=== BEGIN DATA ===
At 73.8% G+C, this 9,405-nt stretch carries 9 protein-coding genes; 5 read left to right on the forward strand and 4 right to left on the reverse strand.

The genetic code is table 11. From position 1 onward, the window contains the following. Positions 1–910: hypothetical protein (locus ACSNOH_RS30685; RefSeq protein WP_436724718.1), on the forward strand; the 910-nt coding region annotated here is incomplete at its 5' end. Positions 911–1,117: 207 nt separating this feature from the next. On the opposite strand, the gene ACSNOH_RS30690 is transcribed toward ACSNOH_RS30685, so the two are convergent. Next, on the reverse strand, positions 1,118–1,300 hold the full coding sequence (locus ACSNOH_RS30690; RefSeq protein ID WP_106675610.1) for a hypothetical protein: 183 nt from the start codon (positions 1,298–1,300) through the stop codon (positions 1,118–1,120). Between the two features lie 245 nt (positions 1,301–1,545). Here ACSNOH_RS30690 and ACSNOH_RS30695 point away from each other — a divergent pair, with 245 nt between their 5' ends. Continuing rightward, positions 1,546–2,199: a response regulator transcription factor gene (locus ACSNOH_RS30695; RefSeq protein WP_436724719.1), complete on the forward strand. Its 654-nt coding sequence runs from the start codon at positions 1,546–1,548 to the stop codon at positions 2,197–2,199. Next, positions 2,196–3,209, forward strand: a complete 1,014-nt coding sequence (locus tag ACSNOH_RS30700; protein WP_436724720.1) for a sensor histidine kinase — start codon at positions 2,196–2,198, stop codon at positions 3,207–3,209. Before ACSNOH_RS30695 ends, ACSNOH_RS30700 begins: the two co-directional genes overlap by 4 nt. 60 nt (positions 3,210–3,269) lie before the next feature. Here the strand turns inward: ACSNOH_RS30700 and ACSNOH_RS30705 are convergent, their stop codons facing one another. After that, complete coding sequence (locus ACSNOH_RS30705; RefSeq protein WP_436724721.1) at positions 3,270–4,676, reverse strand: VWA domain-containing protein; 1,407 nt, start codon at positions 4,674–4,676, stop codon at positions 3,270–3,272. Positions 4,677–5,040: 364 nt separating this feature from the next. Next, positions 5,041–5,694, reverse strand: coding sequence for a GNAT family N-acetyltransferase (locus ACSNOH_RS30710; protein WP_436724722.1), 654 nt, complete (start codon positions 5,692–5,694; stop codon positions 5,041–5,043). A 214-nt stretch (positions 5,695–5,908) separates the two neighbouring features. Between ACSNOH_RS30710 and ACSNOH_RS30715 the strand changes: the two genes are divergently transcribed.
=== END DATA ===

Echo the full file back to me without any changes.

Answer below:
At 73.8% G+C, this 9,405-nt stretch carries 9 protein-coding genes; 5 read left to right on the forward strand and 4 right to left on the reverse strand.

The genetic code is table 11. From position 1 onward, the window contains the following. Positions 1–910: hypothetical protein (locus ACSNOH_RS30685; RefSeq protein WP_436724718.1), on the forward strand; the 910-nt coding region annotated here is incomplete at its 5' end. Positions 911–1,117: 207 nt separating this feature from the next. On the opposite strand, the gene ACSNOH_RS30690 is transcribed toward ACSNOH_RS30685, so the two are convergent. Next, on the reverse strand, positions 1,118–1,300 hold the full coding sequence (locus ACSNOH_RS30690; RefSeq protein ID WP_106675610.1) for a hypothetical protein: 183 nt from the start codon (positions 1,298–1,300) through the stop codon (positions 1,118–1,120). Between the two features lie 245 nt (positions 1,301–1,545). Here ACSNOH_RS30690 and ACSNOH_RS30695 point away from each other — a divergent pair, with 245 nt between their 5' ends. Continuing rightward, positions 1,546–2,199: a response regulator transcription factor gene (locus ACSNOH_RS30695; RefSeq protein WP_436724719.1), complete on the forward strand. Its 654-nt coding sequence runs from the start codon at positions 1,546–1,548 to the stop codon at positions 2,197–2,199. Next, positions 2,196–3,209, forward strand: a complete 1,014-nt coding sequence (locus tag ACSNOH_RS30700; protein WP_436724720.1) for a sensor histidine kinase — start codon at positions 2,196–2,198, stop codon at positions 3,207–3,209. Before ACSNOH_RS30695 ends, ACSNOH_RS30700 begins: the two co-directional genes overlap by 4 nt. 60 nt (positions 3,210–3,269) lie before the next feature. Here the strand turns inward: ACSNOH_RS30700 and ACSNOH_RS30705 are convergent, their stop codons facing one another. After that, complete coding sequence (locus ACSNOH_RS30705; RefSeq protein WP_436724721.1) at positions 3,270–4,676, reverse strand: VWA domain-containing protein; 1,407 nt, start codon at positions 4,674–4,676, stop codon at positions 3,270–3,272. Positions 4,677–5,040: 364 nt separating this feature from the next. Next, positions 5,041–5,694, reverse strand: coding sequence for a GNAT family N-acetyltransferase (locus ACSNOH_RS30710; protein WP_436724722.1), 654 nt, complete (start codon positions 5,692–5,694; stop codon positions 5,041–5,043). A 214-nt stretch (positions 5,695–5,908) separates the two neighbouring features. Between ACSNOH_RS30710 and ACSNOH_RS30715 the strand changes: the two genes are divergently transcribed.